LIFTING AND CARRYING:
- To lift an object half your body weight and carry it for a whole mile on uneven terrain
- To carry a person your own weight for half a mile with no pauses
Why: “There is a big difference in how lifting is viewed today in comparison to the era of our hunter gatherer ancestors. Lifting for cavemen was out of necessity, so the process of lifting something overhead to then put it back down would have seemed pointless to them! Instead, being able to lift irregular loads, such as an injured person, rocks, logs or animals was crucial, as well as being able to carry them over long distances and uneven terrain. While cavemen didn’t have the strength of an Olympic weightlifter, as they could lift larger loads comparatively, cavemen had greater overall strength and endurance because of their lifestyle”.
How modern man fared in 2017: Only 6% of the population could carry a person their own weight for half a mile, while a whopping 90% of Brits would also fail at carrying an object half their weight for a full mile.
There’s a lot more work to be done here if we’re ever going to be Stone Hench!
THROWING AND CATCHING:
- To be able to hit a small target with a tennis ball from 15 metres away
- To be able to catch a ball thrown to you from 20 metres away, five times in a row
Why: “Throwing and catching was usually reserved for smaller, lighter objects – so this isn’t a matter of strength but instead accuracy. Throwing would be used in hunting with spears or stones and a good catch would be needed when objects were quickly needed to be passed between the group.
Accurate throwing was key to the survival of our ancestors!”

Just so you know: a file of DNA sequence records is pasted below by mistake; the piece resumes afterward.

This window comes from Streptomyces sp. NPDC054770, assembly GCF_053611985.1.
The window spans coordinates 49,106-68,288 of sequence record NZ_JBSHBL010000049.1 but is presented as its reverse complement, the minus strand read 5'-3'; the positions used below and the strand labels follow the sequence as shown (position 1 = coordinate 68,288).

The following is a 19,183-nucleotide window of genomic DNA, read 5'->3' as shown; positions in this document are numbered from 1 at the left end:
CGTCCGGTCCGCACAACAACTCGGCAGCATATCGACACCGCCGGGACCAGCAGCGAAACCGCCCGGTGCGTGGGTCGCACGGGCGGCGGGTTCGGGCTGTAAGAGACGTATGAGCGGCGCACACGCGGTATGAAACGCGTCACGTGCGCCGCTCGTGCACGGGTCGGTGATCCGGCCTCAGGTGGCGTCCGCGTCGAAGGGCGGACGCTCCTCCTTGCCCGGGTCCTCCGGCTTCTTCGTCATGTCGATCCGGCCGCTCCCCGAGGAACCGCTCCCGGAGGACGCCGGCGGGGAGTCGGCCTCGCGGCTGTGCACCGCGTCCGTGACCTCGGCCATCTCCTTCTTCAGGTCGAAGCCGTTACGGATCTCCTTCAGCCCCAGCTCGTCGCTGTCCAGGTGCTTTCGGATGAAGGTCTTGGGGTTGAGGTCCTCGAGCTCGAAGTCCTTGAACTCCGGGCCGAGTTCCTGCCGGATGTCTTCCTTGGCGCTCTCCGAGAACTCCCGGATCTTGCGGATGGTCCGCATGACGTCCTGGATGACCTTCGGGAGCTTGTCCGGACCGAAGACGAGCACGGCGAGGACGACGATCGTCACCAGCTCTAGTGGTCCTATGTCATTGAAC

How modern man fared in 2017: While we definitely couldn’t keep up with cavemen, we are marginally better at catching than we’ve shown at running or lifting, with one in five (20%) being able to catch a ball thrown from 20 metres five times in a row, and slightly less (13%) able to hit a small target by throwing a ball from 15 metres away.
Taking our screen-led lives into account, has modern man even lost the fundamentals of hand-eye co-ordination?
Stay afloat without any assistance and swim comfortably for more than 10 metres
Why: “For most modern humans, this is actually a test we’ll be able to pass! For many of our ancestors, swimming wasn’t necessary to their survival so they had no need to learn how to do it. For others that lived close to larger bodies of water, they simply needed to stay afloat and swim well enough to reach the shore as they would avoid water in harsher conditions”.
How modern man fared in 2017: To end on more of a high, and somewhat unsurprisingly, a solid 39% of us can keep up with our ancestors when it comes to swimming. But it is still less than half!
So we’ve almost got the swimming sorted… now just for everything else.
HOW TO TURN IT AROUND?
Feel like you have a lot in common with most of the Brits in our survey?
Well it’s never too late, and when it comes to putting together a fitness plan, it isn’t just about getting in the gym and forgetting about everything else at your disposal. Erwan Le Corre puts our inability to compete with cavemen down not just to the modern desk dwelling lifestyle, but also ‘isolated’ and ‘compartmentalised’ gym workouts. Stating that “If we were to explain to our ancestors what humans now do in a modern gym and why? They would laugh and want out right away”.
“Machine based workouts force the body to work in isolation, when it isn’t meant to work like this, but instead as a unit. Machines at the gym can dictate and shrink movement patterns, and do not let the body move freely in the way it is supposed to.”
Pairing the gym with more ‘natural movement’ is the way to gain true, natural fitness. So if you’re interested in upping your workouts and learning more, click on more of our articles that go into detail on natural movement itself, and some guides for various types of exercises.
Erwan Le Corre is the founder of physical fitness system MovNat. For serious, methodical and scientific instruction on evolution-based natural Movement visit movnat.com